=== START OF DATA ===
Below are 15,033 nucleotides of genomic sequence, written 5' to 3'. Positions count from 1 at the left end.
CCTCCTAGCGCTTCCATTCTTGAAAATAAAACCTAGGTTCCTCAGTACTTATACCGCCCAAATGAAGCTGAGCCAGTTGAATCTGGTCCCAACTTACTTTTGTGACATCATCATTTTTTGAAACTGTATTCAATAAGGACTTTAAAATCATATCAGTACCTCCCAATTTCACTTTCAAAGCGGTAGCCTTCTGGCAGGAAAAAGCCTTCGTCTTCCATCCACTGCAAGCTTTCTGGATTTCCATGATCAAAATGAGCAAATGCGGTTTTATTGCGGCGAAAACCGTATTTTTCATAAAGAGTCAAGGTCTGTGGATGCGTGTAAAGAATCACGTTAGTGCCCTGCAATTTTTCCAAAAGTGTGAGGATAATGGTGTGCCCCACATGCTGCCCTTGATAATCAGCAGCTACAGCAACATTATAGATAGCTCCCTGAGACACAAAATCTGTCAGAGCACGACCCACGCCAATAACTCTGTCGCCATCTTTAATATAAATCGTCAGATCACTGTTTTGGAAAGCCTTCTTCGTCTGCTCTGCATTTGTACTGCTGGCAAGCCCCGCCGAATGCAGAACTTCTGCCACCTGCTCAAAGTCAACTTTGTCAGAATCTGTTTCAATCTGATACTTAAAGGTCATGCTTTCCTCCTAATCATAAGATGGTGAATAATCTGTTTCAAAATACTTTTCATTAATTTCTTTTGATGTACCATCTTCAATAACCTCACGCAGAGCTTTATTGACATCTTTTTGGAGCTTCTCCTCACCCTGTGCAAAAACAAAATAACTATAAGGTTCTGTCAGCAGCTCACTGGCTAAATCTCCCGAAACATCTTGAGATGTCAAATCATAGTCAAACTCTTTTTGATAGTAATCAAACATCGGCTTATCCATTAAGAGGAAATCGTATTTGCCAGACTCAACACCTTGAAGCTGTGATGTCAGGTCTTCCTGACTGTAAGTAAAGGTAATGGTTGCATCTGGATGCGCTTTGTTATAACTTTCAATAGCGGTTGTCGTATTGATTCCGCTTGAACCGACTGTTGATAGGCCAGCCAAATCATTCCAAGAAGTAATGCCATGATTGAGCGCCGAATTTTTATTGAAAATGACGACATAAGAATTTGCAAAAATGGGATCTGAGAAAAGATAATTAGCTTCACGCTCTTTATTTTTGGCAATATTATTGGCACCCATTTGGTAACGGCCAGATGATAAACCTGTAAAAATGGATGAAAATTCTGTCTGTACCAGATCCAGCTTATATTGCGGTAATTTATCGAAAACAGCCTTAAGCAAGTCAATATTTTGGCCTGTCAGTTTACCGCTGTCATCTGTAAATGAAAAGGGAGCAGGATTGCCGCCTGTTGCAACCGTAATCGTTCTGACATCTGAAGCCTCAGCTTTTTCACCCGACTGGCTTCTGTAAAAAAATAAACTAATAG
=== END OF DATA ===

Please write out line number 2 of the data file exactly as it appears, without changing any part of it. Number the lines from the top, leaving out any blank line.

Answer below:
CCTCCTAGCGCTTCCATTCTTGAAAATAAAACCTAGGTTCCTCAGTACTTATACCGCCCAAATGAAGCTGAGCCAGTTGAATCTGGTCCCAACTTACTTTTGTGACATCATCATTTTTTGAAACTGTATTCAATAAGGACTTTAAAATCATATCAGTACCTCCCAATTTCACTTTCAAAGCGGTAGCCTTCTGGCAGGAAAAAGCCTTCGTCTTCCATCCACTGCAAGCTTTCTGGATTTCCATGATCAAAATGAGCAAATGCGGTTTTATTGCGGCGAAAACCGTATTTTTCATAAAGAGTCAAGGTCTGTGGATGCGTGTAAAGAATCACGTTAGTGCCCTGCAATTTTTCCAAAAGTGTGAGGATAATGGTGTGCCCCACATGCTGCCCTTGATAATCAGCAGCTACAGCAACATTATAGATAGCTCCCTGAGACACAAAATCTGTCAGAGCACGACCCACGCCAATAACTCTGTCGCCATCTTTAATATAAATCGTCAGATCACTGTTTTGGAAAGCCTTCTTCGTCTGCTCTGCATTTGTACTGCTGGCAAGCCCCGCCGAATGCAGAACTTCTGCCACCTGCTCAAAGTCAACTTTGTCAGAATCTGTTTCAATCTGATACTTAAAGGTCATGCTTTCCTCCTAATCATAAGATGGTGAATAATCTGTTTCAAAATACTTTTCATTAATTTCTTTTGATGTACCATCTTCAATAACCTCACGCAGAGCTTTATTGACATCTTTTTGGAGCTTCTCCTCACCCTGTGCAAAAACAAAATAACTATAAGGTTCTGTCAGCAGCTCACTGGCTAAATCTCCCGAAACATCTTGAGATGTCAAATCATAGTCAAACTCTTTTTGATAGTAATCAAACATCGGCTTATCCATTAAGAGGAAATCGTATTTGCCAGACTCAACACCTTGAAGCTGTGATGTCAGGTCTTCCTGACTGTAAGTAAAGGTAATGGTTGCATCTGGATGCGCTTTGTTATAACTTTCAATAGCGGTTGTCGTATTGATTCCGCTTGAACCGACTGTTGATAGGCCAGCCAAATCATTCCAAGAAGTAATGCCATGATTGAGCGCCGAATTTTTATTGAAAATGACGACATAAGAATTTGCAAAAATGGGATCTGAGAAAAGATAATTAGCTTCACGCTCTTTATTTTTGGCAATATTATTGGCACCCATTTGGTAACGGCCAGATGATAAACCTGTAAAAATGGATGAAAATTCTGTCTGTACCAGATCCAGCTTATATTGCGGTAATTTATCGAAAACAGCCTTAAGCAAGTCAATATTTTGGCCTGTCAGTTTACCGCTGTCATCTGTAAATGAAAAGGGAGCAGGATTGCCGCCTGTTGCAACCGTAATCGTTCTGACATCTGAAGCCTCAGCTTTTTCACCCGACTGGCTTCTGTAAAAAAATAAACTAATAG